According to one study reported in The New England Journal of Medicine, women absorb up to 30 per cent more alcohol than men do after drinking the same amount. This is for a number of reasons: women’s bodies contain less water than men’s pound-for-pound (alcohol disperses in body water); women usually have lower levels of alcohol dehydrogenase (AHD) in their stomachs and livers than men (AHD breaks down alcohol); and hormonal factors may also play a role in making women more susceptible to alcohol’s effects.
“I believe small amounts of wine, one to two glasses a day, are beneficial,” Lazzara says. “I don’t believe that if you miss a day you should double up the next day.
“The occasional use of alcohol socially, to add to a meal, to enjoy with family and friends celebrating an occasion, enjoying a sporting event, or to relax at the end of the day, is something that I will continue to recommend. Alcohol consumption should always be in moderation, and if you wake the next day with any unpleasant side effects, with which many of us are familiar, I suspect you have exceeded a ‘safe’ level of alcohol consumption.”
Dr Michael Eason, a Hong Kong-based psychologist at MindnLife, notes there are “warning signs” to indicate reckless drinking. People who continue to drink “despite negative consequences” are not controlling it, he says, with those consequences including negative effects on relationships, especially interpersonal relationships, and financial and health problems. He warns that if alcohol is having negative repercussions on any areas of life, then consumption is not being managed properly.
Despite the warnings that came with the study in The Lancet, international studies that analyse the positive effects of moderate drinking keep coming.
In February, Dr Iben Lundgaard and a team at the University of Rochester’s Department of Neurosurgery in New York published a paper in the online journal Scientific Reports examining the effects of alcohol on the brain. They concluded that low levels of alcohol – two-and-a-half drinks a day in a person weighing 70kg – “tamp down inflammation and help the brain clear away toxins, including those associated with Alzheimer’s disease”.
Alcohol, in sensible amounts, has been shown to have positive effects on almost all parts of our physiology. Spanish researchers published a paper in 2012 that concluded moderate alcohol intake – 5g to 15g a day – was significantly associated with a lower risk of depression, specifically when it was consumed in wine. Two analyses by Italian researchers in the 2000s of multiple previous studies confirmed a J-shaped relationship between wine and beer intake and vascular risk (the same relationship was not seen in the case of spirit intake, however).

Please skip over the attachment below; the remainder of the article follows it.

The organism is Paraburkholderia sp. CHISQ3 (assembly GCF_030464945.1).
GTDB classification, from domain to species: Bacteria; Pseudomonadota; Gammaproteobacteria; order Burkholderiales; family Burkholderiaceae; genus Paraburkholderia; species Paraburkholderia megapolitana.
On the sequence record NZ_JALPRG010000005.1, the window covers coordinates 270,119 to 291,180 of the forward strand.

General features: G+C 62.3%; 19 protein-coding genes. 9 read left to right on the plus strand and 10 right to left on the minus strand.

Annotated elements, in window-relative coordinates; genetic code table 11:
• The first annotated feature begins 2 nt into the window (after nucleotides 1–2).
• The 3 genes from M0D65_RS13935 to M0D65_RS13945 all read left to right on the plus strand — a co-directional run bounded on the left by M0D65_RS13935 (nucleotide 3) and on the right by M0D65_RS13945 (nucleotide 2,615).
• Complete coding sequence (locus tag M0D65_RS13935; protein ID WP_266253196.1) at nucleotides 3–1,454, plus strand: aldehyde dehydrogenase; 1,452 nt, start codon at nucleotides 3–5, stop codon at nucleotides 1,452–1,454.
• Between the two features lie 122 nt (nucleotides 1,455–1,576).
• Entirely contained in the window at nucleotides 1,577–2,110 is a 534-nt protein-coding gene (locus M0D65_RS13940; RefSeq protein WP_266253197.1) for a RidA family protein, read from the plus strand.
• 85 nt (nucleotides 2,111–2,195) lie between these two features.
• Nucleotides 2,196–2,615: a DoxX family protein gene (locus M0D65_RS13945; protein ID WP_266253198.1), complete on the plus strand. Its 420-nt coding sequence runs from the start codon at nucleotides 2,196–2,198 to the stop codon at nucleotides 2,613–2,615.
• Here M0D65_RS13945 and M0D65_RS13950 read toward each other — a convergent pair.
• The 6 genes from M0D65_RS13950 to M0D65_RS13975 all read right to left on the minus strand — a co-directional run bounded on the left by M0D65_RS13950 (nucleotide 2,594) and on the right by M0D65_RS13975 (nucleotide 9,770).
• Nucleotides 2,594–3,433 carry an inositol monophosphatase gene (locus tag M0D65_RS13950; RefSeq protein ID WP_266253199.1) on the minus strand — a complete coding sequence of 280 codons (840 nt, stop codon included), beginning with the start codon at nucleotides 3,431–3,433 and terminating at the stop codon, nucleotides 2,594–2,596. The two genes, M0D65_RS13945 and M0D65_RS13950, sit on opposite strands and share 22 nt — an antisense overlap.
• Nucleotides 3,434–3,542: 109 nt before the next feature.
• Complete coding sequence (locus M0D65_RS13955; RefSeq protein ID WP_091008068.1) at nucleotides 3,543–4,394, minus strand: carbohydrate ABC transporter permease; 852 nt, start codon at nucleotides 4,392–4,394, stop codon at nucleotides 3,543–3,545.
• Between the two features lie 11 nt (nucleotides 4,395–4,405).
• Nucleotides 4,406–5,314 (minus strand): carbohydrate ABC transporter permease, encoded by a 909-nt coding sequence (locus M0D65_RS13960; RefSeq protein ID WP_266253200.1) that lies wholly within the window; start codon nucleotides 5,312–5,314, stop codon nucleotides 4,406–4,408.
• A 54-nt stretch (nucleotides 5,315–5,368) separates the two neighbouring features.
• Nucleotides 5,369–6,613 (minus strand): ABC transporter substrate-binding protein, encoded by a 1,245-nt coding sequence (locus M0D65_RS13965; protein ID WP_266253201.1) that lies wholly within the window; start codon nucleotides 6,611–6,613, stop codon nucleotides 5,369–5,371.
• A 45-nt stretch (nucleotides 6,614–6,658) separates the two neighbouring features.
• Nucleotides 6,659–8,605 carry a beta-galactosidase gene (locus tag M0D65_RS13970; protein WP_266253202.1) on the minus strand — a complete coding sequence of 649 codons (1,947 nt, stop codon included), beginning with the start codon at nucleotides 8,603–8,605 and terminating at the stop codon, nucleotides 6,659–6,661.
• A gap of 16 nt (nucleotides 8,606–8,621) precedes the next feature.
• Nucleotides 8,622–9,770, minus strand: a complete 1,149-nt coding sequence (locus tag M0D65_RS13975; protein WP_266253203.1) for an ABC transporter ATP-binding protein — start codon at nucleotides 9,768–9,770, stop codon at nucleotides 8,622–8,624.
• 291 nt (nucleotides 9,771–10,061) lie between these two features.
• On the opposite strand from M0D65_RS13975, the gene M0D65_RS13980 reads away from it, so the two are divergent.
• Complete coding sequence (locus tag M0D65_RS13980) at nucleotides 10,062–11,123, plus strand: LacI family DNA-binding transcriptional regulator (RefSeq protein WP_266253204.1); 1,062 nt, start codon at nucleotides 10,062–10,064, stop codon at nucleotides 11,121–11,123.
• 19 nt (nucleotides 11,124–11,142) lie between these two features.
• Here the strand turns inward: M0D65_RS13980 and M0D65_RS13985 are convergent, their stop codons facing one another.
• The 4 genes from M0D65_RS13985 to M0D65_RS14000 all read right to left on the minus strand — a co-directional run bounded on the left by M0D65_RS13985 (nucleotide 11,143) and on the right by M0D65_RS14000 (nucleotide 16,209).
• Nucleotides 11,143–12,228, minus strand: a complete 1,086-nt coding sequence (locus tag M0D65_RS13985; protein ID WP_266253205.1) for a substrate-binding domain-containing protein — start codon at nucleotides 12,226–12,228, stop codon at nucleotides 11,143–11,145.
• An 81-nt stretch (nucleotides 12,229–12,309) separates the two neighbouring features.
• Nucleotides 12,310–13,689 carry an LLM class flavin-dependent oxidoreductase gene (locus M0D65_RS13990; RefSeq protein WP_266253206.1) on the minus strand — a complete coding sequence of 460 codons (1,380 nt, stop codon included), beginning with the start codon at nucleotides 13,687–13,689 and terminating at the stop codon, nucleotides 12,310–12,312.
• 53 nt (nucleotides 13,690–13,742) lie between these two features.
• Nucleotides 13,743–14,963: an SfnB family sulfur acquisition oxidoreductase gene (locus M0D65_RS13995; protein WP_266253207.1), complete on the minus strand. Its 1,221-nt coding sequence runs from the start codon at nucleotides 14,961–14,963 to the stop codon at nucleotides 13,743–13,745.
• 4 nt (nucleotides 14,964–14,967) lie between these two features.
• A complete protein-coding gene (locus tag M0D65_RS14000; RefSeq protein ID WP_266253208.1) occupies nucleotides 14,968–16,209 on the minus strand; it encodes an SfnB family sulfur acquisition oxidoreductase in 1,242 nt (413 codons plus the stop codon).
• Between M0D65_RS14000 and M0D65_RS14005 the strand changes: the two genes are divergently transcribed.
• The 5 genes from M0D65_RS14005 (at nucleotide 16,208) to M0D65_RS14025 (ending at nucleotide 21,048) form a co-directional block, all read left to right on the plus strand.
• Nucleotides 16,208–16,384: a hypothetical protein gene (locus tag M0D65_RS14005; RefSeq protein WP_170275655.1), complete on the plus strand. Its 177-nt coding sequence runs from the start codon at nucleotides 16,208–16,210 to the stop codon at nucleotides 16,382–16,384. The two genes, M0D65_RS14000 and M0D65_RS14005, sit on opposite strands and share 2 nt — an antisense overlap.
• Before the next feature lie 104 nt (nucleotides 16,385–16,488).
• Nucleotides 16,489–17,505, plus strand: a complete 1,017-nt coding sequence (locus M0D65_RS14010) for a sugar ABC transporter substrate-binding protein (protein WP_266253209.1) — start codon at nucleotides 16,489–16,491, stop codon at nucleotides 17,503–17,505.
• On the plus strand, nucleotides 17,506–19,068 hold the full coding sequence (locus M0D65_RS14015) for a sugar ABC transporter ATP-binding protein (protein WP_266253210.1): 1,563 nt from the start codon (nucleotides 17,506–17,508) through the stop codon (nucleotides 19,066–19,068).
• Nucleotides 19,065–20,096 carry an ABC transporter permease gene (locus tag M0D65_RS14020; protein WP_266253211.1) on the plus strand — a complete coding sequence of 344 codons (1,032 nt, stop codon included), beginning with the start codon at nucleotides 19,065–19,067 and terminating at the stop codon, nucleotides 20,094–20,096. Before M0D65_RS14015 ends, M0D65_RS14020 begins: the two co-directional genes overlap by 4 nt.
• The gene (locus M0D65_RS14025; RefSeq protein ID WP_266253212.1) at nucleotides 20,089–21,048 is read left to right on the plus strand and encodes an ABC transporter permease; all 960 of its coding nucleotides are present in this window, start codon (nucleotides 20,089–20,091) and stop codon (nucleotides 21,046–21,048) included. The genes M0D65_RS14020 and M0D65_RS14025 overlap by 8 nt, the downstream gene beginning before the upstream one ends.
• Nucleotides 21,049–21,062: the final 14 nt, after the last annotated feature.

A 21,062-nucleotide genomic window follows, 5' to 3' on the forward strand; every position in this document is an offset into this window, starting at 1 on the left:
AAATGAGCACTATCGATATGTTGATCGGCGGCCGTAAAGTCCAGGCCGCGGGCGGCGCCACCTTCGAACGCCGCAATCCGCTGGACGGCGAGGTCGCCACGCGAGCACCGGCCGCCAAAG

Most recently, a study published online in the journal Circulation at the end of April examined the impact of healthy lifestyle factors on life expectancies in the US population. It listed moderate alcohol consumption as one of five factors that could prolong life expectancy at age 50 by 14 years for women and 12.2 years for men.
The spokesperson for Hong Kong’s health department cautions that certain other factors should not be forgotten when considering such research, saying that people who make sensible drinking choices probably also “exercise more and have a healthier diet. So, these other factors, or even other hidden causes, rather than [for example] red wine, may account for the better health outcomes.”
But as stated by Dr Kari Poikolainen, author of Perfect Drinking and its Enemies and whose research has focused on the consequences of alcohol intake: “Living is a risky business, but life expectancy of moderate drinkers is longer than abstainers.”
Five tips for drinking sensibly
1. Know your limits.
2. Wine is better than beer, and both are better than spirits.
3. Eat while drinking. Skovenborg says: “If you drink alcohol with food, up to 20 per cent of the alcohol will be metabolised in the stomach by the stomach mucosal ADH.”
4. Having water after each alcoholic drink slows alcohol intake and dilutes what you do drink.
5. Never binge drink.